World of Warcraft: Shadowlands Preview – A Hero’s Beginning
It's been a while since I last played World of Warcraft at any sort of high level. I was an active subscriber from the start, through to Cataclysm, also being active in high-end raiding. I spent more time in the game than I'll ever care to admit to. Since then I've dropped in for preview or review purposes, even spending an extra bit of time when Warlords of Draenor came out. Still, nothing has interested me enough to truly lure me back in. While World of Warcraft: Shadowlands looks like the closest the game has ever come to this, I'm still not certain.
One of the reasons why I can't say I've ever been that interested in coming back in is due to how large and bloated the game has got. Even though you always get that boost to ten levels before the new cap, starting a new character has always been impossibly daunting. Not only that, I'm one for the lore, the experience and the journey, not skipping to the end and just hoping I'll enjoy what I find. Shadowlands is revamping this and making WoW approachable for the first time in a decade.
Following the developer update earlier this week, I've been given access for a few days to the content that people will find in the beta when it opens up next week. From the brand new opening area, Exile's Reach, to visiting the depths of The Maw, I've been able to experience a fair amount of what's coming, what interests me and what I honestly need to see more of before I can pass judgment. Let's start with what I already know I like. Let's start with Exile's Reach.
This is what interests me most in Shadowlands. If I were to come back to World of Warcraft, something made at least a little more likely thanks to the level crunch, not only would I return to my original core characters (Warrior, Druid & Death Knight), I'd start afresh with a Warlock and Hunter. Why? Because when last I checked around a month ago, those characters I thought I had didn't exist. I know I had a hunter, he was called Calin after the character from the Raymond E. Feist novels. Anyway, I digress.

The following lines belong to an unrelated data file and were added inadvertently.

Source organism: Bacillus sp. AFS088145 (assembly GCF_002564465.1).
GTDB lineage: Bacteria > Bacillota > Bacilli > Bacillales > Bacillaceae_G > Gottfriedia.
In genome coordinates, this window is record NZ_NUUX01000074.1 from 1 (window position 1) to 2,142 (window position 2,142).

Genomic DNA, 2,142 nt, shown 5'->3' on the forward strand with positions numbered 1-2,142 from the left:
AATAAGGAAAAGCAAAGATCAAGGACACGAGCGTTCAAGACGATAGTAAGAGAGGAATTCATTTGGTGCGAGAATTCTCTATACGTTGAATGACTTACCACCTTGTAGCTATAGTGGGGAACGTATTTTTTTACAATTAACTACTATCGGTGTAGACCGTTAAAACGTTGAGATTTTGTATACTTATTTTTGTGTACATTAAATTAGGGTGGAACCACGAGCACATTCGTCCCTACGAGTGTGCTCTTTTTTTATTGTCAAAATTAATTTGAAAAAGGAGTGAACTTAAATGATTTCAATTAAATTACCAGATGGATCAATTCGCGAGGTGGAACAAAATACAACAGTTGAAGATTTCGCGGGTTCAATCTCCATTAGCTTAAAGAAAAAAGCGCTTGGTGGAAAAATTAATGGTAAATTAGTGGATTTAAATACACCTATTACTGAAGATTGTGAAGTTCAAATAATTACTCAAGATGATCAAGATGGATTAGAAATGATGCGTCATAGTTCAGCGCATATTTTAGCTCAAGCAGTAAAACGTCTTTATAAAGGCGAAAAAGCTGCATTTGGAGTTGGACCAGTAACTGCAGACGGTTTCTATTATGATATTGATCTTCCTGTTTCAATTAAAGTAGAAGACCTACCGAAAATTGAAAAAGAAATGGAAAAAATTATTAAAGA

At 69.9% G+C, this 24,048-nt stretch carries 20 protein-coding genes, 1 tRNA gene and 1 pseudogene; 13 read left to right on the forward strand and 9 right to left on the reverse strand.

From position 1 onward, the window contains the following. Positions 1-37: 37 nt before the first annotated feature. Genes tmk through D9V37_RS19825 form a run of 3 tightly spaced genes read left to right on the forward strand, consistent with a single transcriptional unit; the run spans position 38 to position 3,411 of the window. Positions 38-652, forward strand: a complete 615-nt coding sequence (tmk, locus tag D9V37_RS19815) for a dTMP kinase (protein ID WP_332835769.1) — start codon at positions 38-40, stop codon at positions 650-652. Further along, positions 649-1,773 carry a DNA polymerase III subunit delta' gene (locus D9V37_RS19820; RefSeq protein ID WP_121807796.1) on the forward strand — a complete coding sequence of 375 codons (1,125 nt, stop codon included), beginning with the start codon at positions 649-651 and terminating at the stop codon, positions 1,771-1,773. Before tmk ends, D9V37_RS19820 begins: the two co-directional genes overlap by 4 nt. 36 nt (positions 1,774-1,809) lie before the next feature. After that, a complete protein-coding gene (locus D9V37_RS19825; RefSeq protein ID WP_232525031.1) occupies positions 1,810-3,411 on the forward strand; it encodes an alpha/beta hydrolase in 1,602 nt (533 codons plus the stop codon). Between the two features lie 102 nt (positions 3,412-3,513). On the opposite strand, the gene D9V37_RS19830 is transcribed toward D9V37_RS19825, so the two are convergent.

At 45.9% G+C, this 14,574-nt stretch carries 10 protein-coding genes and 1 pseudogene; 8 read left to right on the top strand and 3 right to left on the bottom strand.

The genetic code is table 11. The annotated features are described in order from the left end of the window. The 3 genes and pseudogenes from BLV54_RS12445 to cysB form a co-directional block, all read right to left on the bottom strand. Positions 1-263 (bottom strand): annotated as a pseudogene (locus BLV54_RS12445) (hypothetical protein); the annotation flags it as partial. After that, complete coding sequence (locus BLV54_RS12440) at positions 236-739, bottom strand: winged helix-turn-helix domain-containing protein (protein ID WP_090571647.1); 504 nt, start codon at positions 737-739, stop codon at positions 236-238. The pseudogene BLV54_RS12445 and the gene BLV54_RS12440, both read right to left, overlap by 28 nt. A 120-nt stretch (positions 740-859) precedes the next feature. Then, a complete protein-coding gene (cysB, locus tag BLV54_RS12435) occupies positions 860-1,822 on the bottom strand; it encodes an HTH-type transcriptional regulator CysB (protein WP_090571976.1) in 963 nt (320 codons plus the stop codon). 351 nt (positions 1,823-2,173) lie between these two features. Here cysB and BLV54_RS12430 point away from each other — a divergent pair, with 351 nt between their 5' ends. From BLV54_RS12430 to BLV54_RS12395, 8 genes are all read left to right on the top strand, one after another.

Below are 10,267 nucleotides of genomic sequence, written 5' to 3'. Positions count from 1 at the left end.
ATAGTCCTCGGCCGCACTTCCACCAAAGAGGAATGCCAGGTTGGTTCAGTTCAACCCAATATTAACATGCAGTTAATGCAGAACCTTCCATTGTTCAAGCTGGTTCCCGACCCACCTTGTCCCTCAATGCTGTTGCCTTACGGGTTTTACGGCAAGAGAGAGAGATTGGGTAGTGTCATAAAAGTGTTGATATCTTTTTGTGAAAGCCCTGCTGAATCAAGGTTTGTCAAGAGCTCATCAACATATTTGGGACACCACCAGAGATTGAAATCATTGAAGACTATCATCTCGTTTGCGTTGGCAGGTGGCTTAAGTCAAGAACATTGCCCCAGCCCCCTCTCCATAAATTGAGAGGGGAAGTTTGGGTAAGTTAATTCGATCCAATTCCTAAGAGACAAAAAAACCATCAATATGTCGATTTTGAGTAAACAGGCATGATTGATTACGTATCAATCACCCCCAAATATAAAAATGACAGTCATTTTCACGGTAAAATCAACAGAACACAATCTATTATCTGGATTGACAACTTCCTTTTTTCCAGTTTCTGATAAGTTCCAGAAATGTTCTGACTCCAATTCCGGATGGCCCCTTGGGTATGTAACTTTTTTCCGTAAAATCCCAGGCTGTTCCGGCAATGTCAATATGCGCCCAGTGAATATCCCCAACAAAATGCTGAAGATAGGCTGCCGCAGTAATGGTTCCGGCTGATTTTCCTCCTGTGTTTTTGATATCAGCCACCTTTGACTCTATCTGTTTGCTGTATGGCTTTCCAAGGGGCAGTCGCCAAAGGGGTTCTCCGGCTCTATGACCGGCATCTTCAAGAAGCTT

Upon jumping into World of Warcraft: Shadowlands, the first thing I did was create a Night Elf Hunter and choose to start in Exile's reach, rather than Shadowglen. Been there, done that. The area isn't a large one, but it makes for a nice intro to characters, the opening area acting as a full tutorial as it explains how skills work, equipment and any changes that may have come in the many years since others last played. The area culminates in what will be your very first dungeon as you try to stop an ogre necromancer from rising a dragon.
Everything you've come to expect from WoW except for truly high-end content is compressed into and represented in this introduction. Honestly, it works. Most of all, it's designed as a way of bridging that gap from you being nobody to being a hero. That's been an issue World of Warcraft has had for a long time now. A new player is essentially birthed into the world and barely out of the pram before the game jumps on them saying "here's the most dangerous thing the world has ever faced, you are the hero to counter this".
All I want to say is that, from my experience having started off Night Elf, Human, Draenei, Blood Elf and Orc characters, Exile's Reach seems to be the most complete and coherent introduction and tutorial in the MMO's history. It's not divisive by race, it's inclusive and draws everybody in, Alliance or Horde. Even your class will be catered to, with you learning how different abilities can be used in different ways.
To my knowledge, a brand new player doesn't have the option of choosing where they start, only those who have played the game before World of Warcraft: Shadowlands will have the option of choosing their race's natural starting area. Once you've completed Exile's Reach, you're teleported over to Stormwind or Ogrimmar and dropped right into Battle for Azeroth. Follow on the story there, hit the new level 50 and it's time for Shadowlands. It's a compressed, concise and - theoretically - engaging storyline that omits the need to follow through Ragnaros, Illidan, Arthas, Deathwing and whoever came after.